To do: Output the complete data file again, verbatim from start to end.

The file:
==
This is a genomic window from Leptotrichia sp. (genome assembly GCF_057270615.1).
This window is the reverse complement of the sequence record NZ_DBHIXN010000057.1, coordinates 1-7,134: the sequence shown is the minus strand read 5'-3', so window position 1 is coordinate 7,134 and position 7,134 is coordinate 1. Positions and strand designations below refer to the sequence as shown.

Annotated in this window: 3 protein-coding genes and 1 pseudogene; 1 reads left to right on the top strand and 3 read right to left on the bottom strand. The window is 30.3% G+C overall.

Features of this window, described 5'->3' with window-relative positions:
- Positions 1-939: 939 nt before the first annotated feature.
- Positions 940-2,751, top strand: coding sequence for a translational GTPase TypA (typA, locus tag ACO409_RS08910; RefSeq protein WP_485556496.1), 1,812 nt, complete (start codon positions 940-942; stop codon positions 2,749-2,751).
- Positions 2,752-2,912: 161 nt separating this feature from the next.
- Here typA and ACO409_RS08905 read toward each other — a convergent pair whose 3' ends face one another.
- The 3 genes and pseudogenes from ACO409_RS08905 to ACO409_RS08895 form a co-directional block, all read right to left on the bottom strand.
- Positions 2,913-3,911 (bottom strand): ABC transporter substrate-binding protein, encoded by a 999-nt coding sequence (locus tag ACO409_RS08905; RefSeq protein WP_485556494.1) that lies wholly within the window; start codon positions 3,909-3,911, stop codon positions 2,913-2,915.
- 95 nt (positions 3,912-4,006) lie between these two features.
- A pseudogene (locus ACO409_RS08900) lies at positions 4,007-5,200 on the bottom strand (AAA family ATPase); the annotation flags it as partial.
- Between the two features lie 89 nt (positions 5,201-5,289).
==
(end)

This is a genomic window from Leptotrichia sp. (genome assembly GCF_057270615.1).
This window is the reverse complement of the sequence record NZ_DBHIXN010000057.1, coordinates 1-7,134: the sequence shown is the minus strand read 5'-3', so window position 1 is coordinate 7,134 and position 7,134 is coordinate 1. Positions and strand designations below refer to the sequence as shown.

Annotated in this window: 3 protein-coding genes and 1 pseudogene; 1 reads left to right on the top strand and 3 read right to left on the bottom strand. The window is 30.3% G+C overall.

Features of this window, described 5'->3' with window-relative positions:
- Positions 1-939: 939 nt before the first annotated feature.
- Positions 940-2,751, top strand: coding sequence for a translational GTPase TypA (typA, locus tag ACO409_RS08910; RefSeq protein WP_485556496.1), 1,812 nt, complete (start codon positions 940-942; stop codon positions 2,749-2,751).
- Positions 2,752-2,912: 161 nt separating this feature from the next.
- Here typA and ACO409_RS08905 read toward each other — a convergent pair whose 3' ends face one another.
- The 3 genes and pseudogenes from ACO409_RS08905 to ACO409_RS08895 form a co-directional block, all read right to left on the bottom strand.
- Positions 2,913-3,911 (bottom strand): ABC transporter substrate-binding protein, encoded by a 999-nt coding sequence (locus tag ACO409_RS08905; RefSeq protein WP_485556494.1) that lies wholly within the window; start codon positions 3,909-3,911, stop codon positions 2,913-2,915.
- 95 nt (positions 3,912-4,006) lie between these two features.
- A pseudogene (locus ACO409_RS08900) lies at positions 4,007-5,200 on the bottom strand (AAA family ATPase); the annotation flags it as partial.
- Between the two features lie 89 nt (positions 5,201-5,289).